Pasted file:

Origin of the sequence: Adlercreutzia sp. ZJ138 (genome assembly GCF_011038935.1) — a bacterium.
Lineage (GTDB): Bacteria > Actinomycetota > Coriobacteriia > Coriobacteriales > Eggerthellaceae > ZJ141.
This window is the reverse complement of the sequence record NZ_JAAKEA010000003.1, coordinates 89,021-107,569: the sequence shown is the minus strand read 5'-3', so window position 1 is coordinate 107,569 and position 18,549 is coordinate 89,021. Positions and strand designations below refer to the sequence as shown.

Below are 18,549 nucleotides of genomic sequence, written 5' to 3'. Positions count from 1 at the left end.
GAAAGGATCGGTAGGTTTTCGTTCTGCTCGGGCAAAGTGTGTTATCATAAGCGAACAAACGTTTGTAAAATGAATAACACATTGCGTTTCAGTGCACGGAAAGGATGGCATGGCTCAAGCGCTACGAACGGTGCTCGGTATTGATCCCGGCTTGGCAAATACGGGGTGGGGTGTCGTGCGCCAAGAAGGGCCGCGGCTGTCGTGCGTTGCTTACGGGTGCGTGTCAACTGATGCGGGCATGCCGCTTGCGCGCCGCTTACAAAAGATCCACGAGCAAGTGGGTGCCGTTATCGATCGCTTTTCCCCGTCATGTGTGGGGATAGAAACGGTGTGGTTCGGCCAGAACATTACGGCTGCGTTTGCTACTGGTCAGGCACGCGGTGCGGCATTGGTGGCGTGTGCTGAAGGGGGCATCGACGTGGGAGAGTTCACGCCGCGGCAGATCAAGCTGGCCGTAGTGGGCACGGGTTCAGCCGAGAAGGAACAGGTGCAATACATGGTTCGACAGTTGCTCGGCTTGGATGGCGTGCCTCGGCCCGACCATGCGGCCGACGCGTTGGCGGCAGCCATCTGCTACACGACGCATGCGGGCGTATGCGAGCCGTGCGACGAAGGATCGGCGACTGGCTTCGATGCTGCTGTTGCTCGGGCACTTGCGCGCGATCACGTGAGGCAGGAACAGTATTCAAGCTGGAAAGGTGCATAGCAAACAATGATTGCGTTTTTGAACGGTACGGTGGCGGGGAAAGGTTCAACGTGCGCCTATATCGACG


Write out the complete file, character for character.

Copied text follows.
Origin of the sequence: Adlercreutzia sp. ZJ138 (genome assembly GCF_011038935.1) — a bacterium.
Lineage (GTDB): Bacteria > Actinomycetota > Coriobacteriia > Coriobacteriales > Eggerthellaceae > ZJ141.
This window is the reverse complement of the sequence record NZ_JAAKEA010000003.1, coordinates 89,021-107,569: the sequence shown is the minus strand read 5'-3', so window position 1 is coordinate 107,569 and position 18,549 is coordinate 89,021. Positions and strand designations below refer to the sequence as shown.

Below are 18,549 nucleotides of genomic sequence, written 5' to 3'. Positions count from 1 at the left end.
GAAAGGATCGGTAGGTTTTCGTTCTGCTCGGGCAAAGTGTGTTATCATAAGCGAACAAACGTTTGTAAAATGAATAACACATTGCGTTTCAGTGCACGGAAAGGATGGCATGGCTCAAGCGCTACGAACGGTGCTCGGTATTGATCCCGGCTTGGCAAATACGGGGTGGGGTGTCGTGCGCCAAGAAGGGCCGCGGCTGTCGTGCGTTGCTTACGGGTGCGTGTCAACTGATGCGGGCATGCCGCTTGCGCGCCGCTTACAAAAGATCCACGAGCAAGTGGGTGCCGTTATCGATCGCTTTTCCCCGTCATGTGTGGGGATAGAAACGGTGTGGTTCGGCCAGAACATTACGGCTGCGTTTGCTACTGGTCAGGCACGCGGTGCGGCATTGGTGGCGTGTGCTGAAGGGGGCATCGACGTGGGAGAGTTCACGCCGCGGCAGATCAAGCTGGCCGTAGTGGGCACGGGTTCAGCCGAGAAGGAACAGGTGCAATACATGGTTCGACAGTTGCTCGGCTTGGATGGCGTGCCTCGGCCCGACCATGCGGCCGACGCGTTGGCGGCAGCCATCTGCTACACGACGCATGCGGGCGTATGCGAGCCGTGCGACGAAGGATCGGCGACTGGCTTCGATGCTGCTGTTGCTCGGGCACTTGCGCGCGATCACGTGAGGCAGGAACAGTATTCAAGCTGGAAAGGTGCATAGCAAACAATGATTGCGTTTTTGAACGGTACGGTGGCGGGGAAAGGTTCAACGTGCGCCTATATCGACG